Many writers are afraid of writing.
As a blogger and writer, I’m approached quite often by friends and readers who are interested in starting to freelance, or to write on their own.
The truth is that they’re all better writers than me, but they haven’t decided to start a blog, write a book, or begin freelancing, because they believe the bunch of lies that their mind tells them about writing.
There are several myths that I’m tired of hearing over and over again, so today I’m going to debunk them. Here are five common lies writers believe — and why they’re all wrong.
1. I have nothing to say
This is a bald-faced lie.
How many times have you been in a conversation, and simply said nothing the entire time? Unless it was a terrible date, the chances are that, when you’re out with people, you’re able to have a conversation. In fact, I expect you rarely end up going out with friends and saying nothing the entire night because you “have nothing to say.”
You don’t have an opinion on anything?
You don’t have domain knowledge of anything?
You don’t get excited about anything?
Focus in on one of those — any of those — and then just start writing, and see what happens.
You’ve got more things to say than you like to think. (Click to tweet this idea).
2. No one will listen to me
Well, it’s really hard to listen to someone who never says anything.
That hurts, huh? Well, it’s true.
If you write something, at least you give people the option of listening to you. If you keep everything bottled up, you don’t even give them the chance.
This is easily the worst excuse for not starting. Even if nobody reads anything you write, writing will make you a better thinker, and will allow you to communicate your thoughts more clearly, simply by practicing.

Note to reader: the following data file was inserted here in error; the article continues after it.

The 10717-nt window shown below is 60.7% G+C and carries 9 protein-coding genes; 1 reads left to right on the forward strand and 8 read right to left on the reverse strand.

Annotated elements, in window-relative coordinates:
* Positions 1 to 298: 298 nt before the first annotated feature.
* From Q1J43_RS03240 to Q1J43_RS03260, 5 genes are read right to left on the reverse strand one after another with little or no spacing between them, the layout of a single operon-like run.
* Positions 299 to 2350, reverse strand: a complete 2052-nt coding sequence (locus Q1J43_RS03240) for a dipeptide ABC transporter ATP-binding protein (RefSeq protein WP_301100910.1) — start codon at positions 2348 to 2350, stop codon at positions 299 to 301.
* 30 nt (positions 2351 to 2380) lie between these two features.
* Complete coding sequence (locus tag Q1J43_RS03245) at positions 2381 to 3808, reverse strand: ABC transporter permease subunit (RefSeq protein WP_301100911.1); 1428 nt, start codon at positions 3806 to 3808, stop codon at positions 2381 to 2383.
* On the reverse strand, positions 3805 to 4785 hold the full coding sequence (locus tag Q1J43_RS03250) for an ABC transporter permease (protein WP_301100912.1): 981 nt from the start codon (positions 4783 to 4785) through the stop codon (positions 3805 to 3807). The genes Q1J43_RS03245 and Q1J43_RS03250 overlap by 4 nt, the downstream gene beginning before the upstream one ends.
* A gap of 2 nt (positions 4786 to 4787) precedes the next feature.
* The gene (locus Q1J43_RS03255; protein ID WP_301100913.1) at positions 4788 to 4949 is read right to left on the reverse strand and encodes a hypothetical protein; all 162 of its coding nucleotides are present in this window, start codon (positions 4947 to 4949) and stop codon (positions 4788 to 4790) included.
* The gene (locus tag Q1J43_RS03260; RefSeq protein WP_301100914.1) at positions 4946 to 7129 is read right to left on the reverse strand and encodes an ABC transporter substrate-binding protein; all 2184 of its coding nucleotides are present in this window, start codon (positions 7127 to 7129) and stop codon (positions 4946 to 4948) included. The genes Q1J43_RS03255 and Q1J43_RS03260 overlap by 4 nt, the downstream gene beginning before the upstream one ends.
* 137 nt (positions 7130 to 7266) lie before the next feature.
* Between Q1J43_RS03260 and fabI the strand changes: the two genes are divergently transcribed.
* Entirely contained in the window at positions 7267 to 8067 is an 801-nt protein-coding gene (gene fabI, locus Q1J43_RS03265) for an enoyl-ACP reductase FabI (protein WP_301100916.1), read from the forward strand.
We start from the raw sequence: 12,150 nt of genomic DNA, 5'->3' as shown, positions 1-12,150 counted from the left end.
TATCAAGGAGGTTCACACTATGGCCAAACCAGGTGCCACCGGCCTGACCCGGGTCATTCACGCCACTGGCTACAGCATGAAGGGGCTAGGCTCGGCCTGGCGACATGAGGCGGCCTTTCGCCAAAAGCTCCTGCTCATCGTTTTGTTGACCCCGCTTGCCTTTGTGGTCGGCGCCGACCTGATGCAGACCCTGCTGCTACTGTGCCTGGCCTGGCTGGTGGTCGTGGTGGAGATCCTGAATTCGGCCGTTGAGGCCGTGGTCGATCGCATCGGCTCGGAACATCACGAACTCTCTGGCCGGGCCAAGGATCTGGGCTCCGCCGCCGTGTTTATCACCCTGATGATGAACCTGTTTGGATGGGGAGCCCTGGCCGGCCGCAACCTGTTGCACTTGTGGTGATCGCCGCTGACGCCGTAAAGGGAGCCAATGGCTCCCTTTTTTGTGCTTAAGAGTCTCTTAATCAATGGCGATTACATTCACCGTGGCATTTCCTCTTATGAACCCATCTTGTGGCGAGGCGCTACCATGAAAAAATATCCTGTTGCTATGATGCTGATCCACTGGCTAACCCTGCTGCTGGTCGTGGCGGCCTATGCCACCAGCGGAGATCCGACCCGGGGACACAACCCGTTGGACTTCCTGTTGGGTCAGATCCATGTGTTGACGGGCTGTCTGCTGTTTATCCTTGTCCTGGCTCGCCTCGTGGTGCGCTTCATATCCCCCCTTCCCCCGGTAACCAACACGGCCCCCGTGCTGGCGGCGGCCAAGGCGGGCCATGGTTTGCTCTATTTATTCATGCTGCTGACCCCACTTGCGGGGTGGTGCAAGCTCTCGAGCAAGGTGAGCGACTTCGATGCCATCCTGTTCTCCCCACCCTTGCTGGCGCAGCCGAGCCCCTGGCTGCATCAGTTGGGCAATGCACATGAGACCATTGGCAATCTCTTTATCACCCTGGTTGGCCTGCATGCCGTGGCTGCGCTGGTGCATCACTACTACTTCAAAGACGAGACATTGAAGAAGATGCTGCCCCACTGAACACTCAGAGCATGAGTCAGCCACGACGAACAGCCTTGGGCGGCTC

3. I’m not interesting
You don’t have to be. I don’t want to be the bearer of bad news, but people aren’t interested in you. You know what they’re interested in? Themselves. Seriously.
More than anything, people are interested in themselves and in their problems. If you write about things that affect them, it doesn’t matter if you’re the most boring person who’s ever lived. In their eyes, you’re going to be incredibly useful because you speak to their needs, and help them solve their problems.
If you focus your writing on solving problems, your readers will find you more interesting than the Dos Equis guy.
4. I can’t make money writing
That’s not true. While you might not get a million-dollar book advance, you can make a pretty good income from digital publishing. If you don’t believe that, just look at Alexis — or Ali or Dana or Chris or Darren. If you’re into writing fiction, just take a look at Johnny: he’s made novel writing his full-time gig.
Heck, I’ve managed to do it, and I’m not even that great of a writer.
The fact is that writing is a medium of communication. If you can use communication to help solve problems, you’ll always be able to charge for it. While they might not look like the book deals of thirty years ago or the newspaper dynasties of the last century, writing careers certainly aren’t dead. They’re just changing.
5. I can’t compete with CNN
Good news! You don’t have to!
The traditional media channels are dying. They’re becoming more and more segmented according to people’s interests. You don’t have to compete with CNN. You can create your own little media network, and be a miniature giant.
Besides, with how ridiculous the news networks are becoming lately, do you really want to “compete” with them? You can do way cooler things on your own, without waiting for permission from the corporate politics and bureaucracy which plague huge media companies.
Did any of those excuses hit home? If so, good. They should.
Get rid of your excuses, pick a favorite writing tool and start writing.
Because, when it comes down to it, there’s really only one defining characteristic of a writer:
What lies have you told yourself about writing? How did you move past them?